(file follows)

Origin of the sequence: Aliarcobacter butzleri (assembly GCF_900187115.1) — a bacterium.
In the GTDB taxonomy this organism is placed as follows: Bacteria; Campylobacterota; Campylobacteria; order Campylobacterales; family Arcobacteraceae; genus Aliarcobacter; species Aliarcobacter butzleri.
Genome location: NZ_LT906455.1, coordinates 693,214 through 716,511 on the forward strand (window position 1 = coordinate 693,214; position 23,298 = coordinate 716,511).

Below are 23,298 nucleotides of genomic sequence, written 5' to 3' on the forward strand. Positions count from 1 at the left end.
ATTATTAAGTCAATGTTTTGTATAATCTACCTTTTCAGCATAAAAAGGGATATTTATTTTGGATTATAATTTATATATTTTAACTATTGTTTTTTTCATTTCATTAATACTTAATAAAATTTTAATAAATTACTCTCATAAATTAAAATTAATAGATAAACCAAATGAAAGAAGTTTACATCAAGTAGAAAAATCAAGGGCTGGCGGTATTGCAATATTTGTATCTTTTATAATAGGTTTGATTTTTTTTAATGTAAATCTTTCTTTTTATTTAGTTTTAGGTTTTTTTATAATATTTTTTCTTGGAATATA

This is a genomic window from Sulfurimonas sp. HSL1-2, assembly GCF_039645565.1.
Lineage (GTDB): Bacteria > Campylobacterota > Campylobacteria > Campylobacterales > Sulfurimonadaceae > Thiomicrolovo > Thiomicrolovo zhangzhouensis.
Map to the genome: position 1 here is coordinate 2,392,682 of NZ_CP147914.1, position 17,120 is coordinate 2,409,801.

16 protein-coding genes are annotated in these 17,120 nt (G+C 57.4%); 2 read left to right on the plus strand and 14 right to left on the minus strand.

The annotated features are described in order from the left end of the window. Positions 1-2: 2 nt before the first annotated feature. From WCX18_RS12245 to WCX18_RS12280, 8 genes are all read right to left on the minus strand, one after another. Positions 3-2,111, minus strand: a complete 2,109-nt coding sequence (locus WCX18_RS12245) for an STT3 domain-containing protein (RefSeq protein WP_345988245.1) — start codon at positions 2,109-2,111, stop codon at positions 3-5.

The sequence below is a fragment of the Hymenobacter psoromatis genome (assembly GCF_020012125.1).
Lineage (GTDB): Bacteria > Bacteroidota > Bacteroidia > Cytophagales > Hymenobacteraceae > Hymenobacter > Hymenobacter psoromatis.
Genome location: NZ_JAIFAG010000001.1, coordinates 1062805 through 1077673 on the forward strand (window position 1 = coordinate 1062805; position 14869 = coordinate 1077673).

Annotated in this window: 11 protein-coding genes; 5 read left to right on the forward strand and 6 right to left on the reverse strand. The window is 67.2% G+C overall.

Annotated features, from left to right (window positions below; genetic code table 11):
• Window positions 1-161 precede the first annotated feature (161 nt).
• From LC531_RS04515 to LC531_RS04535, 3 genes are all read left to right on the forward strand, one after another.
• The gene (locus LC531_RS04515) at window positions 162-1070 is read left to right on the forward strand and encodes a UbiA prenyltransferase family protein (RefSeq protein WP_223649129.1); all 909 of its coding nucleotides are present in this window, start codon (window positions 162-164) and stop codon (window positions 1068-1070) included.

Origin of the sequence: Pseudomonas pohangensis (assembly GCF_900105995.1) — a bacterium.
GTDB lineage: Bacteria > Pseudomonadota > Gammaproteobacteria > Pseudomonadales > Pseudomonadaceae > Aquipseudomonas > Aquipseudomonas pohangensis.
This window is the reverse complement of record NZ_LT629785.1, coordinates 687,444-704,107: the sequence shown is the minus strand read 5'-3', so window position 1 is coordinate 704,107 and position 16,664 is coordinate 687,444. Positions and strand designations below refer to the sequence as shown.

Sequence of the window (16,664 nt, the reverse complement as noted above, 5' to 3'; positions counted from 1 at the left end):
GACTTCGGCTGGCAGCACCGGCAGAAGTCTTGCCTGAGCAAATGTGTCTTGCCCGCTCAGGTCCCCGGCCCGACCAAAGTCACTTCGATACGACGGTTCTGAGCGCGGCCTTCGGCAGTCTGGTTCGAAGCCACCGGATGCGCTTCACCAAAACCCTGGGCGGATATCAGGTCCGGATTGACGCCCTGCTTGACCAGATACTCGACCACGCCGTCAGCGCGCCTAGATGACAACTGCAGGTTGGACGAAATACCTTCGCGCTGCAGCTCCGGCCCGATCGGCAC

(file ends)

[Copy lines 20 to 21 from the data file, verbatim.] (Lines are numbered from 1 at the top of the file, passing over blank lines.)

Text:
GTDB lineage: Bacteria > Pseudomonadota > Gammaproteobacteria > Pseudomonadales > Pseudomonadaceae > Aquipseudomonas > Aquipseudomonas pohangensis.
This window is the reverse complement of record NZ_LT629785.1, coordinates 687,444-704,107: the sequence shown is the minus strand read 5'-3', so window position 1 is coordinate 704,107 and position 16,664 is coordinate 687,444. Positions and strand designations below refer to the sequence as shown.